Remote ID Law for Drones Ruled Constitutional by US Court of Appeals


The United States Court of Appeals in D.C. has upheld rules set out by the Federal Aviation Administration (FAA) for Remote ID, a system that provides in-flight identification of drones.

As reported by DPReview, the FAA was challenged by Tyler Brennan, the co-founder, and CEO of RaceDayQuads, who filed a lawsuit calling that the Remote ID rules violated the U.S. Constitution’s Fourth Amendment by allowing “constant, warrantless governmental surveillance.”

However, Judge Cornelia Pillard disagreed and said this about the petition. “Drones are coming. Lots of them. They are fun and useful.

“But their ability to pry, spy, crash, and drop things poses real risks. Free-for-all drone use threatens air traffic, people and things on the ground, and even national security. Congress recognizes as much”

The Congressionally-mandated Remote ID rule to protect airspace safety and national security requires all U.S. small drones to broadcast a publicly accessible “digital license plate.”

The license plate will transmit the drone’s unique identifiers and relevant locational data. Manufacturers can either bake this capability into the drone or design a module to attach to it.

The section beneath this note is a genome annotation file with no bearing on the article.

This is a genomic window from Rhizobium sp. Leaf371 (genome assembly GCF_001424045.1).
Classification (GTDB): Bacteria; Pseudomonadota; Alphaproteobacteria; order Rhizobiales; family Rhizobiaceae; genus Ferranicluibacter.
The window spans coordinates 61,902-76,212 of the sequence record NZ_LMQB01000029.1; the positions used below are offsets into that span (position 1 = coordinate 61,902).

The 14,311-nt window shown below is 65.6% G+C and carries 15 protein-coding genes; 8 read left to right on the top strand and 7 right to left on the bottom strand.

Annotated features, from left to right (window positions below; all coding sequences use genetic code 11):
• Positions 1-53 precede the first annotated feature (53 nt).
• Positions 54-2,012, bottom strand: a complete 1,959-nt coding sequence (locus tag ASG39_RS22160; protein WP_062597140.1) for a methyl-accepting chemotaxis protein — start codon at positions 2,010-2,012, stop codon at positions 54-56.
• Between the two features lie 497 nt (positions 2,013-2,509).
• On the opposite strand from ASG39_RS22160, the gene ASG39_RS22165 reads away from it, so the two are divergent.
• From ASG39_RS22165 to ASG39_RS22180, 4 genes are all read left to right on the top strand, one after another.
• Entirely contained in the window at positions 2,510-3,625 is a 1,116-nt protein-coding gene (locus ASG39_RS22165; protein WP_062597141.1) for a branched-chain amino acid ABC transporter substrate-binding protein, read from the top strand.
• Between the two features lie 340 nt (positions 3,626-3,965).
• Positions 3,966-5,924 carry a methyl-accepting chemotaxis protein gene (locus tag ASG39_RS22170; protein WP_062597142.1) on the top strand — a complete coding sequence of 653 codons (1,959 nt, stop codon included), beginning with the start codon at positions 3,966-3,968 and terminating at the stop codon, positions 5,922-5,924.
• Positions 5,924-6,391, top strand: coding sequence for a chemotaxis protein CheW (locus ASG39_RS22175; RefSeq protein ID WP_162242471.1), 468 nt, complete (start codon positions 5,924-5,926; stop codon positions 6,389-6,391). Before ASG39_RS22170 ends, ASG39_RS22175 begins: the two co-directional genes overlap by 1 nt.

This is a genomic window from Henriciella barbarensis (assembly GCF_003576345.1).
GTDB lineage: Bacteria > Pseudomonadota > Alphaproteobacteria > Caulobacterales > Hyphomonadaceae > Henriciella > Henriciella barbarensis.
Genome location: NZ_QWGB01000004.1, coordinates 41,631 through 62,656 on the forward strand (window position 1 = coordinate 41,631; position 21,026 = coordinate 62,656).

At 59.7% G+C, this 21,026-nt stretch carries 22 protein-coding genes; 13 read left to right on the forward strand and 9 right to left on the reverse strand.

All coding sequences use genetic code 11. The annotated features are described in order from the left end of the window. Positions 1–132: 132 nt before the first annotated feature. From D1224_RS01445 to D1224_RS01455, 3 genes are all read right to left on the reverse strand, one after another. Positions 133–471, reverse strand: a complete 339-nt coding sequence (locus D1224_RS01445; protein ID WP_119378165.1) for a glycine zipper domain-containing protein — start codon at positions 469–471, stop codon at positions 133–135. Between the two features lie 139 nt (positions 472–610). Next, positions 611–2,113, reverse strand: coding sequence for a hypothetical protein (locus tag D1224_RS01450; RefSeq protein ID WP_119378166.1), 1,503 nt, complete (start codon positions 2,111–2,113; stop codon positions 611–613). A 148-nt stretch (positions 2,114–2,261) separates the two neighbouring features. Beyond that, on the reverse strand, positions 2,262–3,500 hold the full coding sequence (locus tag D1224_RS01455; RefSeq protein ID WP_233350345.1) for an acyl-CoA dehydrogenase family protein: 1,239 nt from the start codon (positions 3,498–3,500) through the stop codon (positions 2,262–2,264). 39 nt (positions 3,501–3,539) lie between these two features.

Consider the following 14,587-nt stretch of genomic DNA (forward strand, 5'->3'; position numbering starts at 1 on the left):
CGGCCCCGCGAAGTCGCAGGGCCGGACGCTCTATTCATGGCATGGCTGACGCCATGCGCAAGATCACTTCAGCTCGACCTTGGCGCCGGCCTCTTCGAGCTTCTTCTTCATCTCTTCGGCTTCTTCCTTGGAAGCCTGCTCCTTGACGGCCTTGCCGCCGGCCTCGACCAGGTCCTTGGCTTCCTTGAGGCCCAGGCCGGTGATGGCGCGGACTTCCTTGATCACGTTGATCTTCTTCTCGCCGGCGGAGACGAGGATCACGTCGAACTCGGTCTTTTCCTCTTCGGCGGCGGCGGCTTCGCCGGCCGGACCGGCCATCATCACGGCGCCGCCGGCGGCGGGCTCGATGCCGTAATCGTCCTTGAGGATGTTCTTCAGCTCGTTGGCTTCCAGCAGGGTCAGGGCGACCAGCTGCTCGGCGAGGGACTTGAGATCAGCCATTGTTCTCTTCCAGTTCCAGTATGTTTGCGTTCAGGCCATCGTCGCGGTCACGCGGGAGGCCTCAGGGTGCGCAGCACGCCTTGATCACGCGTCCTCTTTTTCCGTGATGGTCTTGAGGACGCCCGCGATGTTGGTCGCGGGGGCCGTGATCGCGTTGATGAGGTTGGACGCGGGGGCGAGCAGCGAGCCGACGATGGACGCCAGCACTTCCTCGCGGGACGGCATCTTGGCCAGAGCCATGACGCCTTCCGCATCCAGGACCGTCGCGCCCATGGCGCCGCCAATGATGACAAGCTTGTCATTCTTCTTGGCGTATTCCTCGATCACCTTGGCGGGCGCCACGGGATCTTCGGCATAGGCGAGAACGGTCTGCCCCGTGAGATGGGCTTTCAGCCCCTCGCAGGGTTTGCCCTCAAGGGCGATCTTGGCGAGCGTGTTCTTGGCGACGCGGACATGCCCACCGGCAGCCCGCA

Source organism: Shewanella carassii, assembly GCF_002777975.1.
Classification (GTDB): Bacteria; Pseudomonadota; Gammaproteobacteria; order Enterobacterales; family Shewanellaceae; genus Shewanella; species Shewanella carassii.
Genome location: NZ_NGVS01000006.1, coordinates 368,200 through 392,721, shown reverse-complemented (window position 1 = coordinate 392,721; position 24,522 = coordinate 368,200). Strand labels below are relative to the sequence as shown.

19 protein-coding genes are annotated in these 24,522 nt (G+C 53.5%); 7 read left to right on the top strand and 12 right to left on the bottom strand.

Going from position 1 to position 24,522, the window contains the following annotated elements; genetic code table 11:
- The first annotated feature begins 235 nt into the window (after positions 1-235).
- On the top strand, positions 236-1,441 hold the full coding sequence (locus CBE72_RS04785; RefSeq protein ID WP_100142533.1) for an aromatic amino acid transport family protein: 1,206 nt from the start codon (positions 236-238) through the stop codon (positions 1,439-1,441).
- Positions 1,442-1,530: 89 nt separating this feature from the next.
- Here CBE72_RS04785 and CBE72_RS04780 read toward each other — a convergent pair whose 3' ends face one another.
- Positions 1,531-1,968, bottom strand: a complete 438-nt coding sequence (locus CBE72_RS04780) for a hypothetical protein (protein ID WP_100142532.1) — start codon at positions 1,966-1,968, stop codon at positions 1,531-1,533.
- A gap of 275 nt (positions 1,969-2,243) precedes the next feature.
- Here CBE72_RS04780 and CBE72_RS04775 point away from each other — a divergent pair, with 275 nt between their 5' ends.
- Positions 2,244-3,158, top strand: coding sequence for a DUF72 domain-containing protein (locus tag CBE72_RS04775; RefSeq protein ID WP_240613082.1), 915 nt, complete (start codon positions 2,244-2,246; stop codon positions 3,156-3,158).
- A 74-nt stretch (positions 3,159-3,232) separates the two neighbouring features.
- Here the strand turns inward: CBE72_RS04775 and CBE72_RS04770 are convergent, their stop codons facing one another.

The rule was published in January 2021 after two years of negotiations and will apply to all drone operators in the U.S. The only exemption to the rule is if the flyer has a model like the DJI Mini 3 Pro that weighs less than 250 grams and is only flown for recreational purposes.

Petitioner Brennan, who is involved with FPV drones, argued that law enforcement authorities could use Remote ID as an excuse to carry out continuous surveillance of drone pilots. The rule could also be applied in ways that would reveal operators’ identity and location even when they’re operating from an otherwise private place such as their homes, he claimed.

But Judge Pillard differed on that viewpoint and said that the Remote ID rule is a “far cry” from continuous surveillance.

“Drone pilots generally lack any reasonable expectation of privacy in the location of their drone systems during flight. A ‘search’ for purposes of the Fourth Amendment occurs when government action infringes a sphere an individual seeks to preserve as private and the expectation of privacy is one society considers reasonable under the circumstances.”

Image credits: Header photo licensed via Depositphotos.